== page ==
[Photos through­out are by either David Ewald or Marcelino J. Alvarez, as not­ed, unless oth­er­wise indicated.]

James Keller: Hey there every­body. How are you? So, here we are. My name is James Keller, and Marce and I work for a lit­tle prod­uct design stu­dio in Portland, Oregon called Uncorked Studios. And at Uncorked, we look to find the con­nec­tions between peo­ple, tech­nol­o­gy, and con­text to cre­ate change. We do that for folks like Google, Adidas, Samsung, Intel. We make every­thing from wear­ables, to inter­ac­tive full-wall instal­la­tions, to web sites. But more than any­thing we like to build prod­ucts with purpose. 

My role there is as—and I apol­o­gize, my title is a mouth­ful. I’m the Executive Director of Semiotics, semi­otics being the study of mean­ing. So I aim to put the work that we do in con­text. But, I was an inter­ac­tion design­er for about two decades, so I am amongst my peo­ple. So I’m very excit­ed to be here. And this is Marce.

Marcelino J. Alvarez: Hello. So, I’m Marcelino Alvarez, and I am Founder and CEO of Uncorked Studios. I come from a pro­duc­tion back­ground, actu­al­ly. I was a pro­duc­er in adver­tis­ing for a num­ber of years before start­ing Uncorked, and iron­i­cal­ly enough, this is my sec­ond time in Lyon, my first time hav­ing been for a project that real­ly inspired kind of the foun­da­tion of Uncorked Studios. It was 2009 and we were here with Nike and the Live Strong Foundation and we built a mechan­i­cal street print­er that you could send mes­sages of hope and inspi­ra­tion to. It was for Live Strong Foundation—obviously we all know how Lance’s chap­ter end­ed. But, it was a project that brought me close to the inter­sec­tion between phys­i­cal prod­ucts, soft­ware, and hard­ware tech­nol­o­gy, and a large glob­al stage to cre­ate change. 

Keller: Alrighty. So, I want to talk a lit­tle bit about the ties that bind us. And when I orig­i­nal­ly set out on this, I was think­ing I just want­ed to explain how Marce and I are alike? Because at the end of the day we’re even teased around the office about being opti­mists. And who knew that that could be such an insult, but some­times it is. But at the end of the day, I actu­al­ly believe that my opti­mism is a super­pow­er. And at the risk of sound­ing like a beau­ty queen, I believe that I can make the world a bet­ter place.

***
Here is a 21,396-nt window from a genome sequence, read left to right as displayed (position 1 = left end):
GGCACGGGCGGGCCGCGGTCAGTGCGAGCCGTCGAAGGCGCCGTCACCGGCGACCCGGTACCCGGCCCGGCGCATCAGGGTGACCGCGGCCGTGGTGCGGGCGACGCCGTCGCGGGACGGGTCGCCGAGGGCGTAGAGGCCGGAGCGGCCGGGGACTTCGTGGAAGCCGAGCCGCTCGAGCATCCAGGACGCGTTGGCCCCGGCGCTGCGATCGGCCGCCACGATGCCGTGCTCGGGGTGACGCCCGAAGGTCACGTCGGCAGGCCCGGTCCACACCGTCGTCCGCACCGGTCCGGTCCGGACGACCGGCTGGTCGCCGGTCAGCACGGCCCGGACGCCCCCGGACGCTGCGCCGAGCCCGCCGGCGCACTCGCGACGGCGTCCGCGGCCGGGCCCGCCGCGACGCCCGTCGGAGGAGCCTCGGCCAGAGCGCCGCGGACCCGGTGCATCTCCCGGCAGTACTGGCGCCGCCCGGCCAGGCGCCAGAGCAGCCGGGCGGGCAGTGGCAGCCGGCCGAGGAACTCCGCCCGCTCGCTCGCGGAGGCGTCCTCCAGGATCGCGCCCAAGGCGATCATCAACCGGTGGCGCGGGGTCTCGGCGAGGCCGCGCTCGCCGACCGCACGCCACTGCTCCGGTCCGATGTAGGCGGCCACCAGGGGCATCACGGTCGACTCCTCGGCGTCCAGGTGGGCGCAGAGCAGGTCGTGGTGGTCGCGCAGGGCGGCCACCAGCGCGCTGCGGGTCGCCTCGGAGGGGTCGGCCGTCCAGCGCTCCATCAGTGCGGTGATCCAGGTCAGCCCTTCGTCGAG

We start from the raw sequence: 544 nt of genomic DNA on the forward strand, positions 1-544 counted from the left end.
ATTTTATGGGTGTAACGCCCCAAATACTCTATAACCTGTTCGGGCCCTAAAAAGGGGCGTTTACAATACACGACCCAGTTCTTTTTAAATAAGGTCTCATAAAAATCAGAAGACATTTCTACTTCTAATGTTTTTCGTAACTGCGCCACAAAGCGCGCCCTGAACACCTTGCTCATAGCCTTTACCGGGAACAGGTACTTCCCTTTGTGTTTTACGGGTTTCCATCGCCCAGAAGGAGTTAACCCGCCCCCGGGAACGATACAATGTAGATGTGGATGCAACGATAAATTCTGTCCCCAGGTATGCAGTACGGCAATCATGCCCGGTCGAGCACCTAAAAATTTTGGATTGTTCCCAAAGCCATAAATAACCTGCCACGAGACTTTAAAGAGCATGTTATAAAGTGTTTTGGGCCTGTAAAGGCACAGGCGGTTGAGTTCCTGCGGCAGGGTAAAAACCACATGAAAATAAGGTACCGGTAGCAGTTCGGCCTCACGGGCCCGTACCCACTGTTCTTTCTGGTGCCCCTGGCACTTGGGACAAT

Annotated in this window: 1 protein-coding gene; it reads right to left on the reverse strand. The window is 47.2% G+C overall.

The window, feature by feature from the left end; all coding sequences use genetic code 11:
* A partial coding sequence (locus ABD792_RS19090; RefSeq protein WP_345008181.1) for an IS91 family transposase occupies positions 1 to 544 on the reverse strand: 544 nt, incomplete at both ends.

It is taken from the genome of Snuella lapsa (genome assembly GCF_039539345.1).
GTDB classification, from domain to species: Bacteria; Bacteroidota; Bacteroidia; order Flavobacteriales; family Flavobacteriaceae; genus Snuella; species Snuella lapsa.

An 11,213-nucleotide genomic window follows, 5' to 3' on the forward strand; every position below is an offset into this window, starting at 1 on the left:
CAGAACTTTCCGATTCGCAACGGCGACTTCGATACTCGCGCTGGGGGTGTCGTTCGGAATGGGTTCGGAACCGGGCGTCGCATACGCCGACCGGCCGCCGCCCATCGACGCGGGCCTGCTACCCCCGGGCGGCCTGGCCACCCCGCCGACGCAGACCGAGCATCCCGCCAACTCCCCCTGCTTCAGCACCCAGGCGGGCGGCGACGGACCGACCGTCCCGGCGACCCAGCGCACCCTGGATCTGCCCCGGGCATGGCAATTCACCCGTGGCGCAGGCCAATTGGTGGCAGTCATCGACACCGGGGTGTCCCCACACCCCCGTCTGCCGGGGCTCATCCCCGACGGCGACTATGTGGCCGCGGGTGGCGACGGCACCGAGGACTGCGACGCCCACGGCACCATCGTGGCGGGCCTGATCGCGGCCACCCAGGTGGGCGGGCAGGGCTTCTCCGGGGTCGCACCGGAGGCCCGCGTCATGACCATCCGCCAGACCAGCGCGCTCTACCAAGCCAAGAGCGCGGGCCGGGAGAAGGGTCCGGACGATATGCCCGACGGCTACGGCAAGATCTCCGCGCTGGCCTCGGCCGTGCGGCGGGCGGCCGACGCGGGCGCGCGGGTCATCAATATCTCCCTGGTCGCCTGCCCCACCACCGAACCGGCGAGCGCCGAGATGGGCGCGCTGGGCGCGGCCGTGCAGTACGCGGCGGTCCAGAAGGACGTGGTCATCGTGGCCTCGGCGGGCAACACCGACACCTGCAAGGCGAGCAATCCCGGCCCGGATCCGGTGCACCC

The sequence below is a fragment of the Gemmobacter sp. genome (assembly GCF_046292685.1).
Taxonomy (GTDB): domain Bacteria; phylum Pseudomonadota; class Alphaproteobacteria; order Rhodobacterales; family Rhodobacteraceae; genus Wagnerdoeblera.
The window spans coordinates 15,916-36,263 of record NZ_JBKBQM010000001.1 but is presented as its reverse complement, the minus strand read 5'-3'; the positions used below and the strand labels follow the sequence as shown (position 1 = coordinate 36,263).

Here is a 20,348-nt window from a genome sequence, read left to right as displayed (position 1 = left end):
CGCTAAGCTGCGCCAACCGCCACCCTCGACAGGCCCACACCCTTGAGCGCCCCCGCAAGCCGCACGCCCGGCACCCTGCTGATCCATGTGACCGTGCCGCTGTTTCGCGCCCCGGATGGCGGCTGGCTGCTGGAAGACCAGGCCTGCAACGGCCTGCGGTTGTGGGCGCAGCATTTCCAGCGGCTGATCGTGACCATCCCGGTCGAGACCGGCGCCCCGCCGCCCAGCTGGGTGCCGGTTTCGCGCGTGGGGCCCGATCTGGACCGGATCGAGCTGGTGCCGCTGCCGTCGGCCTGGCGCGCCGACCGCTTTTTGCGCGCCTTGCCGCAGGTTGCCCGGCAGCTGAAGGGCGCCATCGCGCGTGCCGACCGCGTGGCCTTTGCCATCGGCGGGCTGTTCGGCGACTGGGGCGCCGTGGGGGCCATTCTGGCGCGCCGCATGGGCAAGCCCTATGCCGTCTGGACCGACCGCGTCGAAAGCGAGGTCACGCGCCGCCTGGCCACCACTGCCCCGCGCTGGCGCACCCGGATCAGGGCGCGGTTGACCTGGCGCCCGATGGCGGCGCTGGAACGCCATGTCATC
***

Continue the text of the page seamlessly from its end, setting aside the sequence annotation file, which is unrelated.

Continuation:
And this is where I believe this is the ties that bind all of us togeth­er. Because I believe fun­da­men­tal­ly that design is an act of opti­mism. We believe that by trust­ing the process, and through our own blood, sweat, tears, effort, and anx­i­eties, we can solve a prob­lem in the world and make things a lit­tle bit bet­ter. Which is a real­ly amaz­ing thing to be able to do, to be a part of this com­mu­ni­ty that are out there cre­at­ing change. 

But before I talk about how a cou­ple of crazy design­ers and tech­nol­o­gists in Portland, Oregon were flown around the world on diplo­mat­ic mis­sions, we need to start with an apology. 

Alvarez: So, like James said, I think there’s a back­drop that we need to acknowl­edge before we talk about the role of American diplo­ma­cy. And that is that we need to acknowl­edge the ele­phant in the room. And in our case it’s an orange ele­phant that has made the con­ver­sa­tion around diplo­ma­cy pret­ty com­pli­cat­ed. As we know, the con­ver­sa­tions over the last four­teen months, the dis­course in American pol­i­tics have made it very dif­fi­cult for American diplo­ma­cy to real­ly stand out, whether you are an offi­cial mem­ber of gov­ern­ment or a pri­vate non-state actor hop­ing to impact change.